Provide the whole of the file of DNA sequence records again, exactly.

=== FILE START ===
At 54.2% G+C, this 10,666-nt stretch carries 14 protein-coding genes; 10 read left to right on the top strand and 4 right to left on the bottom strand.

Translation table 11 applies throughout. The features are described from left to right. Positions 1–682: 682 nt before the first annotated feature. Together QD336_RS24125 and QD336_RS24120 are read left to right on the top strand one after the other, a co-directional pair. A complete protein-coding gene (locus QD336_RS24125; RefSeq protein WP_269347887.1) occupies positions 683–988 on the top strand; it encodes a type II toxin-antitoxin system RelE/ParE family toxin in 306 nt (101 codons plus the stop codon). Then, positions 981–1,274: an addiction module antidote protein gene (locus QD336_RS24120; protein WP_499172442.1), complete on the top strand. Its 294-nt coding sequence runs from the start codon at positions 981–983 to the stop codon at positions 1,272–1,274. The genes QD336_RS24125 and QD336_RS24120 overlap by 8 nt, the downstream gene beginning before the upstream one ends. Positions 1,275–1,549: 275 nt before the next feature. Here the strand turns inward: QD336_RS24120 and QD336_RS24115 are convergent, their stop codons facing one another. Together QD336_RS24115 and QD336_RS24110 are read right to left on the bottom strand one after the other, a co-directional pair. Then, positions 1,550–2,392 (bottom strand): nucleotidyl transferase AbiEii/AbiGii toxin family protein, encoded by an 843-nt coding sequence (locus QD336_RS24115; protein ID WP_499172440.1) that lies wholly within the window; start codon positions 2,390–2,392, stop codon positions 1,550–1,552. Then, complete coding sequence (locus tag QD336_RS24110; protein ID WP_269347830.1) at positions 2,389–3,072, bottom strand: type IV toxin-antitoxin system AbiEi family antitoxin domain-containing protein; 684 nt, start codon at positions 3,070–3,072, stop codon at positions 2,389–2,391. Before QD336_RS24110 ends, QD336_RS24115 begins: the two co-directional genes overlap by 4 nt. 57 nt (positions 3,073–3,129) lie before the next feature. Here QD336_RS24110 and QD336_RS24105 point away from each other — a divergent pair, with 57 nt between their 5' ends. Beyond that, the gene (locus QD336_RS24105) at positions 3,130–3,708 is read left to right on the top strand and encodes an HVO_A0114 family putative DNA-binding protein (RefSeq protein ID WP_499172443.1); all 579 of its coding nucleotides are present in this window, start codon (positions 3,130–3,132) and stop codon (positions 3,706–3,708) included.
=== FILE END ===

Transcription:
At 54.2% G+C, this 10,666-nt stretch carries 14 protein-coding genes; 10 read left to right on the top strand and 4 right to left on the bottom strand.

Translation table 11 applies throughout. The features are described from left to right. Positions 1–682: 682 nt before the first annotated feature. Together QD336_RS24125 and QD336_RS24120 are read left to right on the top strand one after the other, a co-directional pair. A complete protein-coding gene (locus QD336_RS24125; RefSeq protein WP_269347887.1) occupies positions 683–988 on the top strand; it encodes a type II toxin-antitoxin system RelE/ParE family toxin in 306 nt (101 codons plus the stop codon). Then, positions 981–1,274: an addiction module antidote protein gene (locus QD336_RS24120; protein WP_499172442.1), complete on the top strand. Its 294-nt coding sequence runs from the start codon at positions 981–983 to the stop codon at positions 1,272–1,274. The genes QD336_RS24125 and QD336_RS24120 overlap by 8 nt, the downstream gene beginning before the upstream one ends. Positions 1,275–1,549: 275 nt before the next feature. Here the strand turns inward: QD336_RS24120 and QD336_RS24115 are convergent, their stop codons facing one another. Together QD336_RS24115 and QD336_RS24110 are read right to left on the bottom strand one after the other, a co-directional pair. Then, positions 1,550–2,392 (bottom strand): nucleotidyl transferase AbiEii/AbiGii toxin family protein, encoded by an 843-nt coding sequence (locus QD336_RS24115; protein ID WP_499172440.1) that lies wholly within the window; start codon positions 2,390–2,392, stop codon positions 1,550–1,552. Then, complete coding sequence (locus tag QD336_RS24110; protein ID WP_269347830.1) at positions 2,389–3,072, bottom strand: type IV toxin-antitoxin system AbiEi family antitoxin domain-containing protein; 684 nt, start codon at positions 3,070–3,072, stop codon at positions 2,389–2,391. Before QD336_RS24110 ends, QD336_RS24115 begins: the two co-directional genes overlap by 4 nt. 57 nt (positions 3,073–3,129) lie before the next feature. Here QD336_RS24110 and QD336_RS24105 point away from each other — a divergent pair, with 57 nt between their 5' ends. Beyond that, the gene (locus QD336_RS24105) at positions 3,130–3,708 is read left to right on the top strand and encodes an HVO_A0114 family putative DNA-binding protein (RefSeq protein ID WP_499172443.1); all 579 of its coding nucleotides are present in this window, start codon (positions 3,130–3,132) and stop codon (positions 3,706–3,708) included.